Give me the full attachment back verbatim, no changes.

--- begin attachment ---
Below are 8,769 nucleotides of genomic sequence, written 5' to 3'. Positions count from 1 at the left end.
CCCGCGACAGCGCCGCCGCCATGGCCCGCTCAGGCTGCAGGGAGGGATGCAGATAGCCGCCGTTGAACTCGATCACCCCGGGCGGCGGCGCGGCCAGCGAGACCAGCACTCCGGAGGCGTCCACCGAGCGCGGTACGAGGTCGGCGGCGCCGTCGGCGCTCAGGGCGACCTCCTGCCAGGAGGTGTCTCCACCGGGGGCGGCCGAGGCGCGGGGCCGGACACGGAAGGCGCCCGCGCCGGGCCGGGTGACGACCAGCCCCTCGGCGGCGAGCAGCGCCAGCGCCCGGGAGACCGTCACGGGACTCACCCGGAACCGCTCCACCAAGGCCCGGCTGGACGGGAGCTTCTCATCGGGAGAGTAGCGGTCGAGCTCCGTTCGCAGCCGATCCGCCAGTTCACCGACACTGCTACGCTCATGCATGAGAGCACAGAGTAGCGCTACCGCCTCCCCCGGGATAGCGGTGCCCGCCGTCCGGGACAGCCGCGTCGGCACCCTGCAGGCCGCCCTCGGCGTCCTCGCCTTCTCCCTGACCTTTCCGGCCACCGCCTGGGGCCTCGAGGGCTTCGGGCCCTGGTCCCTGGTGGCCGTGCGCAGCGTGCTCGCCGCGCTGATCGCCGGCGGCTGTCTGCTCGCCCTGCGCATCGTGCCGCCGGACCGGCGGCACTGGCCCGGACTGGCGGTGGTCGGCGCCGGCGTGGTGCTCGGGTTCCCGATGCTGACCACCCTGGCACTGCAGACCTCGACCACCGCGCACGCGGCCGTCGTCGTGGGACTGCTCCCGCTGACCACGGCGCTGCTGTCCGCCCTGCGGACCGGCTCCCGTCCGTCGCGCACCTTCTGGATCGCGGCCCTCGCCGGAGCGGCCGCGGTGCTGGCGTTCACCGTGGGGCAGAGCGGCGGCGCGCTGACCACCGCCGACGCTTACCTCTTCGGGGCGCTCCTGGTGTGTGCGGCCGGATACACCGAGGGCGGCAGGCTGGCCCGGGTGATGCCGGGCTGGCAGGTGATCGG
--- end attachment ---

Below are 8,769 nucleotides of genomic sequence, written 5' to 3'. Positions count from 1 at the left end.
CCCGCGACAGCGCCGCCGCCATGGCCCGCTCAGGCTGCAGGGAGGGATGCAGATAGCCGCCGTTGAACTCGATCACCCCGGGCGGCGGCGCGGCCAGCGAGACCAGCACTCCGGAGGCGTCCACCGAGCGCGGTACGAGGTCGGCGGCGCCGTCGGCGCTCAGGGCGACCTCCTGCCAGGAGGTGTCTCCACCGGGGGCGGCCGAGGCGCGGGGCCGGACACGGAAGGCGCCCGCGCCGGGCCGGGTGACGACCAGCCCCTCGGCGGCGAGCAGCGCCAGCGCCCGGGAGACCGTCACGGGACTCACCCGGAACCGCTCCACCAAGGCCCGGCTGGACGGGAGCTTCTCATCGGGAGAGTAGCGGTCGAGCTCCGTTCGCAGCCGATCCGCCAGTTCACCGACACTGCTACGCTCATGCATGAGAGCACAGAGTAGCGCTACCGCCTCCCCCGGGATAGCGGTGCCCGCCGTCCGGGACAGCCGCGTCGGCACCCTGCAGGCCGCCCTCGGCGTCCTCGCCTTCTCCCTGACCTTTCCGGCCACCGCCTGGGGCCTCGAGGGCTTCGGGCCCTGGTCCCTGGTGGCCGTGCGCAGCGTGCTCGCCGCGCTGATCGCCGGCGGCTGTCTGCTCGCCCTGCGCATCGTGCCGCCGGACCGGCGGCACTGGCCCGGACTGGCGGTGGTCGGCGCCGGCGTGGTGCTCGGGTTCCCGATGCTGACCACCCTGGCACTGCAGACCTCGACCACCGCGCACGCGGCCGTCGTCGTGGGACTGCTCCCGCTGACCACGGCGCTGCTGTCCGCCCTGCGGACCGGCTCCCGTCCGTCGCGCACCTTCTGGATCGCGGCCCTCGCCGGAGCGGCCGCGGTGCTGGCGTTCACCGTGGGGCAGAGCGGCGGCGCGCTGACCACCGCCGACGCTTACCTCTTCGGGGCGCTCCTGGTGTGTGCGGCCGGATACACCGAGGGCGGCAGGCTGGCCCGGGTGATGCCGGGCTGGCAGGTGATCGG